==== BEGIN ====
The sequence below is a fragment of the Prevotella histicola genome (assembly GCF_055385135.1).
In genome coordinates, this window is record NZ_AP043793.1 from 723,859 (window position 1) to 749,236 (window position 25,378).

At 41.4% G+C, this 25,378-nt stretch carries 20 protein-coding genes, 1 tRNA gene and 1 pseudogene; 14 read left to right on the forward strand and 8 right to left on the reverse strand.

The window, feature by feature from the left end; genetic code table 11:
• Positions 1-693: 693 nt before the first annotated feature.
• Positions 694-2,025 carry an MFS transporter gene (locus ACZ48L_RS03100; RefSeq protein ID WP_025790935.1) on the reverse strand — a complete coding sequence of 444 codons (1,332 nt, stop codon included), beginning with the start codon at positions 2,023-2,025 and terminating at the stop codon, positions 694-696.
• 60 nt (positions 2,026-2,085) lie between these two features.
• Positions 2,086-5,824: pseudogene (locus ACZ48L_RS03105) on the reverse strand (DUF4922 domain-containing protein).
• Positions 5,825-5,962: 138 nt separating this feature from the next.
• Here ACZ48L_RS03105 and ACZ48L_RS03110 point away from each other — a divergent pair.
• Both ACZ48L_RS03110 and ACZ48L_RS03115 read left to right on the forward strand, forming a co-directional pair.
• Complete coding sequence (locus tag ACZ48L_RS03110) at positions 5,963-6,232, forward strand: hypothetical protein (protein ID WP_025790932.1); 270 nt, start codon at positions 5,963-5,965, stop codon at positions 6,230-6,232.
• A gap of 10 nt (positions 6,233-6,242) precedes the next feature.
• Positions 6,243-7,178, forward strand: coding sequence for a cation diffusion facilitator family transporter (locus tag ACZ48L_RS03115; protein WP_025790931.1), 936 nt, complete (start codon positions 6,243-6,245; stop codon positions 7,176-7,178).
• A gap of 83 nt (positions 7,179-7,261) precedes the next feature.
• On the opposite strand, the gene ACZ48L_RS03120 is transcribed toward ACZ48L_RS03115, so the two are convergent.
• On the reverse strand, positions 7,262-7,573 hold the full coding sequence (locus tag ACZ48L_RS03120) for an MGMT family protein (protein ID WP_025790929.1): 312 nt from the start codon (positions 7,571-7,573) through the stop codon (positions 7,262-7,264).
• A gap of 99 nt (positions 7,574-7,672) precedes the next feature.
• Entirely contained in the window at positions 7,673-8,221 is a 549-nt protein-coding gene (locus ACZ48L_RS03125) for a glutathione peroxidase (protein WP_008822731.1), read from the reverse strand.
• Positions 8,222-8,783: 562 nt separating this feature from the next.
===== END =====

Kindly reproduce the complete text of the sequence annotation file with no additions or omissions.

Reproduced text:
The sequence below is a fragment of the Prevotella histicola genome (assembly GCF_055385135.1).
In genome coordinates, this window is record NZ_AP043793.1 from 723,859 (window position 1) to 749,236 (window position 25,378).

At 41.4% G+C, this 25,378-nt stretch carries 20 protein-coding genes, 1 tRNA gene and 1 pseudogene; 14 read left to right on the forward strand and 8 right to left on the reverse strand.

The window, feature by feature from the left end; genetic code table 11:
• Positions 1-693: 693 nt before the first annotated feature.
• Positions 694-2,025 carry an MFS transporter gene (locus ACZ48L_RS03100; RefSeq protein ID WP_025790935.1) on the reverse strand — a complete coding sequence of 444 codons (1,332 nt, stop codon included), beginning with the start codon at positions 2,023-2,025 and terminating at the stop codon, positions 694-696.
• 60 nt (positions 2,026-2,085) lie between these two features.
• Positions 2,086-5,824: pseudogene (locus ACZ48L_RS03105) on the reverse strand (DUF4922 domain-containing protein).
• Positions 5,825-5,962: 138 nt separating this feature from the next.
• Here ACZ48L_RS03105 and ACZ48L_RS03110 point away from each other — a divergent pair.
• Both ACZ48L_RS03110 and ACZ48L_RS03115 read left to right on the forward strand, forming a co-directional pair.
• Complete coding sequence (locus tag ACZ48L_RS03110) at positions 5,963-6,232, forward strand: hypothetical protein (protein ID WP_025790932.1); 270 nt, start codon at positions 5,963-5,965, stop codon at positions 6,230-6,232.
• A gap of 10 nt (positions 6,233-6,242) precedes the next feature.
• Positions 6,243-7,178, forward strand: coding sequence for a cation diffusion facilitator family transporter (locus tag ACZ48L_RS03115; protein WP_025790931.1), 936 nt, complete (start codon positions 6,243-6,245; stop codon positions 7,176-7,178).
• A gap of 83 nt (positions 7,179-7,261) precedes the next feature.
• On the opposite strand, the gene ACZ48L_RS03120 is transcribed toward ACZ48L_RS03115, so the two are convergent.
• On the reverse strand, positions 7,262-7,573 hold the full coding sequence (locus tag ACZ48L_RS03120) for an MGMT family protein (protein ID WP_025790929.1): 312 nt from the start codon (positions 7,571-7,573) through the stop codon (positions 7,262-7,264).
• A gap of 99 nt (positions 7,574-7,672) precedes the next feature.
• Entirely contained in the window at positions 7,673-8,221 is a 549-nt protein-coding gene (locus ACZ48L_RS03125) for a glutathione peroxidase (protein WP_008822731.1), read from the reverse strand.
• Positions 8,222-8,783: 562 nt separating this feature from the next.